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Meet the 2015 Sundance Filmmakers #74: In ‘Chuck Norris vs. Communism,’ a Generation Falls in Love With Movies During the Cold War

Meet the 2015 Sundance Filmmakers #74: In 'Chuck Norris vs. Communism,' a Generation Falls in Love With Movies During the Cold War

Many of us have fond memories of parents and children gathered around the VCR to watch a rented movie on a Friday night. Before the fall of the Iron Curtain, however, Romanian families could only get their VHS tapes on the black market, making American action icon Chuck Norris a symbol of freedom and rebellion not only on-screen but in real life. These illicit movie-marathons are at the heart of Olinica Calugareanu’s “Chuck  Norris vs. Communism.”

What’s your film about in 140 characters or less?

In 1980s Romania, thousands of Western films smashed through the Iron Curtain opening a window into the free world for those who dared to look. A black-market VHS racketeer and a courageous female translator brought the magic of film to the people and sparked a revolution.

Now what’s it REALLY about?

I was 6 years old in 1986 and my parents found a way to borrow a VCR. They invited all their friends over and all night they watched grainy VHS tapes of American films. I remember all the movies I watched and especially how I felt when I stepped into the living room. It was like walking into a different dimension – a secret, magical and free world. There were millions of other Romanians who secretly watched films like we did. We all grew up with the feeling that Chuck Norris was more real than the reality presented to us in the propaganda news. Those tapes and their heroes changed a whole generation. So for us, this film is about the magic of film and the power it has to change our lives. One of the biggest threads for me is about the shared experience of watching films in a dangerous and underground space. Movies meant so much more to the people in this film; it was a completely different viewing experience than the one we can relate to today. It is about the way films leave a mark on your life to the point of being able to taste that experience, even after decades have passed.

Tell us briefly about yourself.

I am originally Romanian, but now I’m based in London where I started a production company with my sister and producer Mara Adina. I fell in love with telling stories about people from early on, which made me embark on a journey that took me from anthropology to ethnographic filmmaking, to working as a film editor and now directing my first feature, “Chuck Norris vs Communism.”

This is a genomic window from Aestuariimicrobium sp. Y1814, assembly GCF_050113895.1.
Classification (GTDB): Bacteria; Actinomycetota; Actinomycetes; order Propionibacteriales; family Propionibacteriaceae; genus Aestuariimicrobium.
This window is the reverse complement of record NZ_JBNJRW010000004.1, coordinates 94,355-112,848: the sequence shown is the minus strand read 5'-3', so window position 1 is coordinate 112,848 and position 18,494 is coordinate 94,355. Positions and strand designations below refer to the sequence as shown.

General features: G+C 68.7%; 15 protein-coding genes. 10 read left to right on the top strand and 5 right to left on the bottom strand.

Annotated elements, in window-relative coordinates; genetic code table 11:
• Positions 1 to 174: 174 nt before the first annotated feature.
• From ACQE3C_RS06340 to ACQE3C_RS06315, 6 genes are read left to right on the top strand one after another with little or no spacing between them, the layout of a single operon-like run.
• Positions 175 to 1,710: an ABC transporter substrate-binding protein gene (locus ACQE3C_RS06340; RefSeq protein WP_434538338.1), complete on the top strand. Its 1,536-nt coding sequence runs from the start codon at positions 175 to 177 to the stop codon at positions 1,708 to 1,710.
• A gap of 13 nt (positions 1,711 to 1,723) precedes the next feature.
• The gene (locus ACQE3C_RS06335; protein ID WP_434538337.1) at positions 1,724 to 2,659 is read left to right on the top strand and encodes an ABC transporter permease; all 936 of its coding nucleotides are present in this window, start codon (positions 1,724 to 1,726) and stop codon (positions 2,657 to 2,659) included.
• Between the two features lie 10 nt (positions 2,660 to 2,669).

Biggest challenge in completing this film?

The first challenge was finding the best way to tell the story. “Don’t let this story down” is the sentence that stayed with me throughout the process. It was a journey of trying and failing. For quite some time, the main quest was finding the central character. After which, the question of “should we go with animation or re-enactments?” became central. We were constantly guided by the desire to create a cinematic experience, a film that would reach as many people as possible despite the language barrier.

What do you want Sundance audience to take away from your film?

I hope that Chuck Norris vs Communism will take the audience at Sundance back to the magical moments when they first fell in love with film.

Any films inspire you?

So many! I am a big fan of Paul Thomas Anderson, so “Magnolia” is up there on my list. Wes Anderson and all his films, Jim Jarmusch with “Ghostdog” and “Broken Flowers” are others. Last year I fell in love with “The Great Beauty” and “Paolo Sorrentino.” I also love documentaries that take me on an emotional rollercoaster like “The Imposter,” Marina Abramovic: “The Artist is Present” and “Undefeated.”

What’s next?

Mara and I are currently in development on one fiction project and two documentaries. We have given ourselves until Sundance to decide which one we pursue first.

What cameras did you shoot on?

We shot on 16mm film with the Arri 416 and we also shot on the Cannon 5D.

Did you crowdfund?
If so, via what platform.

Yes we did two small crowdfunding campaigns through Indiegogo.

Indiewire invited Sundance Film Festival directors to tell us about their films, including what inspired them, the challenges they faced and what they’re doing next. We’ll be publishing their responses leading up to the 2015 festival. For profiles go HERE.

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